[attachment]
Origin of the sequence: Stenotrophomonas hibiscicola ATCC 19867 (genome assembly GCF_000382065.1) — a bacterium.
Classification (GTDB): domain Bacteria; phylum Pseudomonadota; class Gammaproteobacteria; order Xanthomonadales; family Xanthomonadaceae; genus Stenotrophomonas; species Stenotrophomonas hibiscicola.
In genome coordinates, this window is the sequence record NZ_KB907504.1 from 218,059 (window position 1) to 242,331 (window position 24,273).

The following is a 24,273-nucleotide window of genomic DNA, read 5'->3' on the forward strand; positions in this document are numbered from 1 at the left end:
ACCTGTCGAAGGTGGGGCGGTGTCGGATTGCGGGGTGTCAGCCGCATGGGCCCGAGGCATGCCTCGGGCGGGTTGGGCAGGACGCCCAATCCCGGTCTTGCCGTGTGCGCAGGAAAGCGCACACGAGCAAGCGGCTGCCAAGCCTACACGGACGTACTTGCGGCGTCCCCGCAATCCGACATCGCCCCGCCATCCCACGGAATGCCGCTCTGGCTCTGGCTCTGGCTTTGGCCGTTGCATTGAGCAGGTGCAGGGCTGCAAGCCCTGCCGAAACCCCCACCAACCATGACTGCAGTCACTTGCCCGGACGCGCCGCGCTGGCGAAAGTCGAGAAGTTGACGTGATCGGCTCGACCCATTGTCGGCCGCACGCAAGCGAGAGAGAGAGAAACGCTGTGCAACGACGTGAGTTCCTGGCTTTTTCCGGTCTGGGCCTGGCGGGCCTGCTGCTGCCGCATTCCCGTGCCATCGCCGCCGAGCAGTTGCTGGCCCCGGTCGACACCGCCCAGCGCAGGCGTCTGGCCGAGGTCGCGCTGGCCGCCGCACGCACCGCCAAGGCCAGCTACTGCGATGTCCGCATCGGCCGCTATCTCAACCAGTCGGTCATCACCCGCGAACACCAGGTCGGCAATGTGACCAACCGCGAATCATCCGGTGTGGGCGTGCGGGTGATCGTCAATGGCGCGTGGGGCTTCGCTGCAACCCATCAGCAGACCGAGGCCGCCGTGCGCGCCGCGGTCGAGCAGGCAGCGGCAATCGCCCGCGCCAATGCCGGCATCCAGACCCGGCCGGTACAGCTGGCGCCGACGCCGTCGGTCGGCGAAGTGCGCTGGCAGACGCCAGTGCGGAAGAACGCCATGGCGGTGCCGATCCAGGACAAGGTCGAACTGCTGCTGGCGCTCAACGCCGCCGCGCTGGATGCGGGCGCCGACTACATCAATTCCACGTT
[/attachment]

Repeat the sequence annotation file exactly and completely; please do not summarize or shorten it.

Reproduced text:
Origin of the sequence: Stenotrophomonas hibiscicola ATCC 19867 (genome assembly GCF_000382065.1) — a bacterium.
Classification (GTDB): domain Bacteria; phylum Pseudomonadota; class Gammaproteobacteria; order Xanthomonadales; family Xanthomonadaceae; genus Stenotrophomonas; species Stenotrophomonas hibiscicola.
In genome coordinates, this window is the sequence record NZ_KB907504.1 from 218,059 (window position 1) to 242,331 (window position 24,273).

The following is a 24,273-nucleotide window of genomic DNA, read 5'->3' on the forward strand; positions in this document are numbered from 1 at the left end:
ACCTGTCGAAGGTGGGGCGGTGTCGGATTGCGGGGTGTCAGCCGCATGGGCCCGAGGCATGCCTCGGGCGGGTTGGGCAGGACGCCCAATCCCGGTCTTGCCGTGTGCGCAGGAAAGCGCACACGAGCAAGCGGCTGCCAAGCCTACACGGACGTACTTGCGGCGTCCCCGCAATCCGACATCGCCCCGCCATCCCACGGAATGCCGCTCTGGCTCTGGCTCTGGCTTTGGCCGTTGCATTGAGCAGGTGCAGGGCTGCAAGCCCTGCCGAAACCCCCACCAACCATGACTGCAGTCACTTGCCCGGACGCGCCGCGCTGGCGAAAGTCGAGAAGTTGACGTGATCGGCTCGACCCATTGTCGGCCGCACGCAAGCGAGAGAGAGAGAAACGCTGTGCAACGACGTGAGTTCCTGGCTTTTTCCGGTCTGGGCCTGGCGGGCCTGCTGCTGCCGCATTCCCGTGCCATCGCCGCCGAGCAGTTGCTGGCCCCGGTCGACACCGCCCAGCGCAGGCGTCTGGCCGAGGTCGCGCTGGCCGCCGCACGCACCGCCAAGGCCAGCTACTGCGATGTCCGCATCGGCCGCTATCTCAACCAGTCGGTCATCACCCGCGAACACCAGGTCGGCAATGTGACCAACCGCGAATCATCCGGTGTGGGCGTGCGGGTGATCGTCAATGGCGCGTGGGGCTTCGCTGCAACCCATCAGCAGACCGAGGCCGCCGTGCGCGCCGCGGTCGAGCAGGCAGCGGCAATCGCCCGCGCCAATGCCGGCATCCAGACCCGGCCGGTACAGCTGGCGCCGACGCCGTCGGTCGGCGAAGTGCGCTGGCAGACGCCAGTGCGGAAGAACGCCATGGCGGTGCCGATCCAGGACAAGGTCGAACTGCTGCTGGCGCTCAACGCCGCCGCGCTGGATGCGGGCGCCGACTACATCAATTCCACGTT